As a new professional (or one that has recently pivoted) in evaluation, you might be wondering how to leverage yourself or “plug-in” to the community. The beauty of evaluation is its interdisciplinarity but that can make plugging in a little daunting (but not impossible!). Below are some tips on how to immerse yourself in the field!
Become an American Evaluation Association (AEA) member.
Not only will you be able to attend the yearly conference, you will have more opportunities to become involved than you will be able to sign up for. From professional development to peer-reviewed articles, AEA really does have a great compilation of resources for academics and practitioners.
Attend an AEA conference!
It is one thing to become a member and never go to a conference, but this is one conference I am willing to pay out of my own pocket to attend. If you’re looking to share and learn from others, find a job opportunity, or just network with others, this week-long event is a great investment. I can promise you one thing: the AEA conference is like no other (in a good way).
Find your Local Area Affiliate on AEA.
Again, AEA is a great resource, and that isn’t just at an international level. They also support AEA affiliates, which means you can be involved throughout the year. This is a great way to meet evaluators near you, find out about independent work (if you’re into that), and further develop yourself as a professional. If possible, I suggest being part of a committee or the board. You will be stretched more than just being a member. We have all become members of organizations to never actually attend an event (c’mon, I know I’m not the only one).
Join an AEA Topical Interest Group (TIG).
If you have a certain area (or maybe more than one) within the field of evaluation that strikes your fancy, get more involved through a TIG! You might have the opportunity to write a blog post, rate conference proposals, and/or be part of the yearly meetings (held at the AEA conference). Again, you will meet people with similar interests but with different levels of experience. I’m part of the Data Visualization and Reporting TIG, along with Research on Evaluation.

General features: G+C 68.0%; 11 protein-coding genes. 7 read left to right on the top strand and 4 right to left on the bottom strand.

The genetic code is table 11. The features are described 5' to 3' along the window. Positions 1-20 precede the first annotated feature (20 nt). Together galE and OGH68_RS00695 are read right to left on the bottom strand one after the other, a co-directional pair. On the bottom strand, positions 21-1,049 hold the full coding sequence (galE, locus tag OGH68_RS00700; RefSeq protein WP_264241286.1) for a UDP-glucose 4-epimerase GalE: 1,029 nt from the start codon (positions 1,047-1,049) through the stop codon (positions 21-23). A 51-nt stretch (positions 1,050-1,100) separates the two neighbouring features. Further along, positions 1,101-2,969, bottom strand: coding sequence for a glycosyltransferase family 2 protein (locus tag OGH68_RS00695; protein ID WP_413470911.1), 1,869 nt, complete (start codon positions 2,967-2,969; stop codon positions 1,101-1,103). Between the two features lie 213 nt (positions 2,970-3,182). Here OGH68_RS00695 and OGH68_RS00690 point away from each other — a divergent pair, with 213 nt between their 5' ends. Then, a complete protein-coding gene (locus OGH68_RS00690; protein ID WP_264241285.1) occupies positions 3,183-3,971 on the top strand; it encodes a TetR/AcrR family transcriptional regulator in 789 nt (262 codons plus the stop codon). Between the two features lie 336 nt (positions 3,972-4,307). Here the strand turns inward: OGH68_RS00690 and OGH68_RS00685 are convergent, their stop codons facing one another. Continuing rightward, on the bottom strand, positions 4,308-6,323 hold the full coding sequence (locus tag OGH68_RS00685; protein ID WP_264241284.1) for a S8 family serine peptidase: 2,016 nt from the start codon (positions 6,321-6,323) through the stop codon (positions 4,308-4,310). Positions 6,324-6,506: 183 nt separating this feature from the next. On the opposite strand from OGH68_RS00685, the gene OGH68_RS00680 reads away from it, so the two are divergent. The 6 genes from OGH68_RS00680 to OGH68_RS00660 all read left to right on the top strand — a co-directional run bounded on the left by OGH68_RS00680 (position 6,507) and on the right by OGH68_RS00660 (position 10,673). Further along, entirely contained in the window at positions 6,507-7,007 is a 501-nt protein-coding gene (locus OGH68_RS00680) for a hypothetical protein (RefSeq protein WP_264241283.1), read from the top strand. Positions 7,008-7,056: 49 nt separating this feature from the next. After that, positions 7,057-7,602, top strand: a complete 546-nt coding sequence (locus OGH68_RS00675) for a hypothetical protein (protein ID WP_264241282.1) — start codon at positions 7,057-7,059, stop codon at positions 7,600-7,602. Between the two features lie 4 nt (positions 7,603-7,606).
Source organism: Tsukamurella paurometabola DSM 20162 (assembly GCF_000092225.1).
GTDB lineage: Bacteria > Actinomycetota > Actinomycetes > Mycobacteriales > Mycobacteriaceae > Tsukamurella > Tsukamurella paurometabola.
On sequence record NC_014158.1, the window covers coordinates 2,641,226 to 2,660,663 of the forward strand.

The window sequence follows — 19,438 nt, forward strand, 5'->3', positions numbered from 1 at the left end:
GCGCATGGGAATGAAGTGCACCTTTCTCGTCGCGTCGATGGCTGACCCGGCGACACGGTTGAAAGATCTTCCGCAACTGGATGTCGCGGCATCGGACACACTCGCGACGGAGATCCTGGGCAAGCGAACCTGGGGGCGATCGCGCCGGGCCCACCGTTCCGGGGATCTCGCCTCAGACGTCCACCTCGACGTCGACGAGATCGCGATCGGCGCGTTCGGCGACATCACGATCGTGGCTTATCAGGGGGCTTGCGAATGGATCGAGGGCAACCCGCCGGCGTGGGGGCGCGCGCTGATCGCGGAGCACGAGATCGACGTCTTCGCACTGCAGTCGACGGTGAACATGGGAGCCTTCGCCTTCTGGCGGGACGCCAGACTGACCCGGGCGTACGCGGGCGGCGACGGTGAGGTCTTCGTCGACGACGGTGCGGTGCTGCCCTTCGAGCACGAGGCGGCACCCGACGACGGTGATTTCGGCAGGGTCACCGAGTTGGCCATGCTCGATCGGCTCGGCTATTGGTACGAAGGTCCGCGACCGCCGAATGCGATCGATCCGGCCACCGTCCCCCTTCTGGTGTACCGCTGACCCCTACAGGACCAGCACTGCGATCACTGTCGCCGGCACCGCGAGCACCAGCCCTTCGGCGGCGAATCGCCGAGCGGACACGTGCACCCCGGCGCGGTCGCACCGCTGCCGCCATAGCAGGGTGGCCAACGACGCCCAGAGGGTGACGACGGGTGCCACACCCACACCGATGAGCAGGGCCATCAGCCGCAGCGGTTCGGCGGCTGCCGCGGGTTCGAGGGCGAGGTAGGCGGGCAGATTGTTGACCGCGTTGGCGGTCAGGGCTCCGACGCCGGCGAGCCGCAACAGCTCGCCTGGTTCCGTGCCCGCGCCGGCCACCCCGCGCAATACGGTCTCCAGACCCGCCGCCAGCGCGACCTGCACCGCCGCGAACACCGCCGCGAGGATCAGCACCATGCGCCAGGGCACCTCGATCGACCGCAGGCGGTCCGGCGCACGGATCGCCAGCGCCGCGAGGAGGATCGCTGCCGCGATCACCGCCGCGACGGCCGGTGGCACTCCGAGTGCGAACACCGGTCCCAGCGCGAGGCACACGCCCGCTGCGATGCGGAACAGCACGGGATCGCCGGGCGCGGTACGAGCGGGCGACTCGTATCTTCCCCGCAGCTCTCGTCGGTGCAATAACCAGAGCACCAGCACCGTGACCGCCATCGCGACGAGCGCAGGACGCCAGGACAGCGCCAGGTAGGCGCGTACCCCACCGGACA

Refine your elevator speech.
Who are you? What’s evaluation? How do other people entitle what you do? All of these things are important. Be ready to explain what you do to others. Dividing my time between industrial-organizational psychology and evaluation means I’ve had to refine this for all areas of my professional life. My best advice is to think back to those family dinners…how do you explain it? Okay, take that and make it relatable each time you talk about it. UC-Davis has a good resource on this here.
Get on Twitter…oh yeah, I said it.
Evaluators are taking on Twitter and it is AWESOME! This is a quick way to see what the trends are and learn from others. Plus, you get to share your own thoughts and work. As someone who was anti-Twitter for a long time, I get it…you might be apprehensive. Twitter is the way to find little nuggets of information that can often times lead to great finds. So, if you haven’t already, create an account and start following other evaluators (pro tip: find one person you like and check out who they’re following)!
…and there you have it! Did I miss something? Feel free to share what has worked for you.
NEW – Additional tips from Ann K. Emery’s blog…
P.S. Click here to read a blog I wrote for AEA365 as a Data Visualization and Reporting TIG member.